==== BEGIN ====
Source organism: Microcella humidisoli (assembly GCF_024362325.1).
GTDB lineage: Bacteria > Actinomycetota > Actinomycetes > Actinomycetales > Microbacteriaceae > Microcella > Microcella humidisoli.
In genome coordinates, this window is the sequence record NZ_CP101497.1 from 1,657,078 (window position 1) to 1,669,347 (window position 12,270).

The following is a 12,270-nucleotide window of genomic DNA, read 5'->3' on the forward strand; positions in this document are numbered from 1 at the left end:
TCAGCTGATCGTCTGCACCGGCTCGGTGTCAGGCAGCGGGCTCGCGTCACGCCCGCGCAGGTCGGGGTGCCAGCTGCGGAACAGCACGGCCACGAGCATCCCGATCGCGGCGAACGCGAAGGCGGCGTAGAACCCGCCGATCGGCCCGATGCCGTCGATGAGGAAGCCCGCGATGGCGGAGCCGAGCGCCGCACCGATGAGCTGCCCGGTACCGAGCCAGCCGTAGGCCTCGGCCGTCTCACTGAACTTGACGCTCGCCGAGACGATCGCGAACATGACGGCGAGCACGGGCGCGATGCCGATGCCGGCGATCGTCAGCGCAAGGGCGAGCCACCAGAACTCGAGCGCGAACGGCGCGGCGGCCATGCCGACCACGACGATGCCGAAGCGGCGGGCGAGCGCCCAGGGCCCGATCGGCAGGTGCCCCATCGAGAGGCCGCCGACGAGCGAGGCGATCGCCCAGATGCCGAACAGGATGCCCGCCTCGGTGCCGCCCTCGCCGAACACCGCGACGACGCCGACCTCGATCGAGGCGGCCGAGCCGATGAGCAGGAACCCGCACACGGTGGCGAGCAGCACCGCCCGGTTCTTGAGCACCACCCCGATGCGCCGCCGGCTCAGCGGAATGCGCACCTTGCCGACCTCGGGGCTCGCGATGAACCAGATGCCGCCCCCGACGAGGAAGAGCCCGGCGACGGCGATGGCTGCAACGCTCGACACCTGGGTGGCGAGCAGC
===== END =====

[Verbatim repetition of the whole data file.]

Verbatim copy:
Source organism: Microcella humidisoli (assembly GCF_024362325.1).
GTDB lineage: Bacteria > Actinomycetota > Actinomycetes > Actinomycetales > Microbacteriaceae > Microcella > Microcella humidisoli.
In genome coordinates, this window is the sequence record NZ_CP101497.1 from 1,657,078 (window position 1) to 1,669,347 (window position 12,270).

The following is a 12,270-nucleotide window of genomic DNA, read 5'->3' on the forward strand; positions in this document are numbered from 1 at the left end:
TCAGCTGATCGTCTGCACCGGCTCGGTGTCAGGCAGCGGGCTCGCGTCACGCCCGCGCAGGTCGGGGTGCCAGCTGCGGAACAGCACGGCCACGAGCATCCCGATCGCGGCGAACGCGAAGGCGGCGTAGAACCCGCCGATCGGCCCGATGCCGTCGATGAGGAAGCCCGCGATGGCGGAGCCGAGCGCCGCACCGATGAGCTGCCCGGTACCGAGCCAGCCGTAGGCCTCGGCCGTCTCACTGAACTTGACGCTCGCCGAGACGATCGCGAACATGACGGCGAGCACGGGCGCGATGCCGATGCCGGCGATCGTCAGCGCAAGGGCGAGCCACCAGAACTCGAGCGCGAACGGCGCGGCGGCCATGCCGACCACGACGATGCCGAAGCGGCGGGCGAGCGCCCAGGGCCCGATCGGCAGGTGCCCCATCGAGAGGCCGCCGACGAGCGAGGCGATCGCCCAGATGCCGAACAGGATGCCCGCCTCGGTGCCGCCCTCGCCGAACACCGCGACGACGCCGACCTCGATCGAGGCGGCCGAGCCGATGAGCAGGAACCCGCACACGGTGGCGAGCAGCACCGCCCGGTTCTTGAGCACCACCCCGATGCGCCGCCGGCTCAGCGGAATGCGCACCTTGCCGACCTCGGGGCTCGCGATGAACCAGATGCCGCCCCCGACGAGGAAGAGCCCGGCGACGGCGATGGCTGCAACGCTCGACACCTGGGTGGCGAGCAGC